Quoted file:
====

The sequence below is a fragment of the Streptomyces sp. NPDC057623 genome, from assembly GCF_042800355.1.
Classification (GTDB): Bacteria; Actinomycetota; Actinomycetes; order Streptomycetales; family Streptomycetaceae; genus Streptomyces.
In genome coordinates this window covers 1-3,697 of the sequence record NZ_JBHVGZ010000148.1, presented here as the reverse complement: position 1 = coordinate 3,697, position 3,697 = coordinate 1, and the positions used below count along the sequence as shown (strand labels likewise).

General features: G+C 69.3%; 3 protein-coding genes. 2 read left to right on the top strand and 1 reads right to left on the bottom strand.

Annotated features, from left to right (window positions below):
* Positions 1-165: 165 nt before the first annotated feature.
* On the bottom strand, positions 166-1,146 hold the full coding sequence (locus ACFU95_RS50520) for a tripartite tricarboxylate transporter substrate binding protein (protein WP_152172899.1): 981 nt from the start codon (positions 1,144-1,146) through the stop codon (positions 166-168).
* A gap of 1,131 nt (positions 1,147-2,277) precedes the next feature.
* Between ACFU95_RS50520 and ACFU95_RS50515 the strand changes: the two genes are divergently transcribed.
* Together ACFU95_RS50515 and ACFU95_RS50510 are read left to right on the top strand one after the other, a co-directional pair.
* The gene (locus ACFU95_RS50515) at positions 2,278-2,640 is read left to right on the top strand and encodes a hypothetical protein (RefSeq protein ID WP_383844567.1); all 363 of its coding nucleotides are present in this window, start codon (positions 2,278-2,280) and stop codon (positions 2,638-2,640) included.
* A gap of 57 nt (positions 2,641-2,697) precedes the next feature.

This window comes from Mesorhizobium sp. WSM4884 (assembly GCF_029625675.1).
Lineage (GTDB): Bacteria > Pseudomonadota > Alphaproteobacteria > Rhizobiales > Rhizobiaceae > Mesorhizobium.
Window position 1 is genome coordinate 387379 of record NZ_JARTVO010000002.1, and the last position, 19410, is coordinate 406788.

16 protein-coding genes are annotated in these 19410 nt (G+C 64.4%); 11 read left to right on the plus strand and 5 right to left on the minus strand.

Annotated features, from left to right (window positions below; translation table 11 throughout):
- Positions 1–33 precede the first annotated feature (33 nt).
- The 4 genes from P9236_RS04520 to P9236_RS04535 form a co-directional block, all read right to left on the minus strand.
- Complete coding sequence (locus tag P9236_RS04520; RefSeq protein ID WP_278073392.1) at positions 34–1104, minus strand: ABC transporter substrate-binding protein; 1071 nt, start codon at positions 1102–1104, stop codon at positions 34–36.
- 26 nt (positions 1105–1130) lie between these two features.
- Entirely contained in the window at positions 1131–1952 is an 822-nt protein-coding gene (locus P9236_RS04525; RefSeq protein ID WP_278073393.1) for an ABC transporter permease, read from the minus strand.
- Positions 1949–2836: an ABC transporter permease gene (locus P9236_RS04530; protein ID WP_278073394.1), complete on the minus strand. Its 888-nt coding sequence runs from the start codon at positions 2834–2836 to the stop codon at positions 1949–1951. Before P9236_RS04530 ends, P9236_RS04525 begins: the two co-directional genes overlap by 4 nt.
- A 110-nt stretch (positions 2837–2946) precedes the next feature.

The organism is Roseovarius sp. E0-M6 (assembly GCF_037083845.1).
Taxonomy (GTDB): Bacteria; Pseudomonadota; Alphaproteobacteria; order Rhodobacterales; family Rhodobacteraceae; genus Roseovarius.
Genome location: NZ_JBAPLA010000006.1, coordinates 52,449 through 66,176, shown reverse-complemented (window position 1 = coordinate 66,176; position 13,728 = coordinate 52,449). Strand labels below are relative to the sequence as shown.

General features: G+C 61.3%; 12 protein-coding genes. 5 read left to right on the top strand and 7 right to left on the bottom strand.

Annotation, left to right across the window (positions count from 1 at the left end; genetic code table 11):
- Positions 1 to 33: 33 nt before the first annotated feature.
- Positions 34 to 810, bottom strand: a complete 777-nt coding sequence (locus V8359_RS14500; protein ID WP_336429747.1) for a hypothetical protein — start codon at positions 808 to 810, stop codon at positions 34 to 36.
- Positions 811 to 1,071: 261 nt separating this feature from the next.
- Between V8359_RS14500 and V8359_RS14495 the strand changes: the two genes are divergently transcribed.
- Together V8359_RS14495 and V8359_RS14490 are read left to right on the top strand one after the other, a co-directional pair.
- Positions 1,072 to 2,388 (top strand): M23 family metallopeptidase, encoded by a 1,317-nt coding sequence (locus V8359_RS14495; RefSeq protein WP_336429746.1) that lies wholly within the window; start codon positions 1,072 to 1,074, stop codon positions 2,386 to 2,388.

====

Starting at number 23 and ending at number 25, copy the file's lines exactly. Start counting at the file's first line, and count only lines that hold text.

- Positions 1949–2836: an ABC transporter permease gene (locus P9236_RS04530; protein ID WP_278073394.1), complete on the minus strand. Its 888-nt coding sequence runs from the start codon at positions 2834–2836 to the stop codon at positions 1949–1951. Before P9236_RS04530 ends, P9236_RS04525 begins: the two co-directional genes overlap by 4 nt.
- A 110-nt stretch (positions 2837–2946) precedes the next feature.

The organism is Roseovarius sp. E0-M6 (assembly GCF_037083845.1).